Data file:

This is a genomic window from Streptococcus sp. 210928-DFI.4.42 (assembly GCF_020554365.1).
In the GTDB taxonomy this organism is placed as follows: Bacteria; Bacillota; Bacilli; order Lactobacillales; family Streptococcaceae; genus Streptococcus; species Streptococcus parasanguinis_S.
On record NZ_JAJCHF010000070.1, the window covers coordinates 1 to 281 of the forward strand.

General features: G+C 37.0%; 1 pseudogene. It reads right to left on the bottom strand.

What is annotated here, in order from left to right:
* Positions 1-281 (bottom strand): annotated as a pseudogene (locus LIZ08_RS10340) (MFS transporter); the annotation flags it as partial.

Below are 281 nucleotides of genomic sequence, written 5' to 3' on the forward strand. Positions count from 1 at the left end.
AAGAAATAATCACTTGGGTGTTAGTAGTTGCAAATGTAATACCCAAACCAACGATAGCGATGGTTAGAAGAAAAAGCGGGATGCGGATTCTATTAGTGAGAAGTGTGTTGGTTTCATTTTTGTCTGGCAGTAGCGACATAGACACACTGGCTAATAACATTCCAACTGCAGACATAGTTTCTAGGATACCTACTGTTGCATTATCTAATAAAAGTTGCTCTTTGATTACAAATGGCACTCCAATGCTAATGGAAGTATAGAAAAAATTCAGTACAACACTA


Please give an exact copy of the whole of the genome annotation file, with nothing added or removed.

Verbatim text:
This is a genomic window from Streptococcus sp. 210928-DFI.4.42 (assembly GCF_020554365.1).
In the GTDB taxonomy this organism is placed as follows: Bacteria; Bacillota; Bacilli; order Lactobacillales; family Streptococcaceae; genus Streptococcus; species Streptococcus parasanguinis_S.
On record NZ_JAJCHF010000070.1, the window covers coordinates 1 to 281 of the forward strand.

General features: G+C 37.0%; 1 pseudogene. It reads right to left on the bottom strand.

What is annotated here, in order from left to right:
* Positions 1-281 (bottom strand): annotated as a pseudogene (locus LIZ08_RS10340) (MFS transporter); the annotation flags it as partial.

Below are 281 nucleotides of genomic sequence, written 5' to 3' on the forward strand. Positions count from 1 at the left end.
AAGAAATAATCACTTGGGTGTTAGTAGTTGCAAATGTAATACCCAAACCAACGATAGCGATGGTTAGAAGAAAAAGCGGGATGCGGATTCTATTAGTGAGAAGTGTGTTGGTTTCATTTTTGTCTGGCAGTAGCGACATAGACACACTGGCTAATAACATTCCAACTGCAGACATAGTTTCTAGGATACCTACTGTTGCATTATCTAATAAAAGTTGCTCTTTGATTACAAATGGCACTCCAATGCTAATGGAAGTATAGAAAAAATTCAGTACAACACTA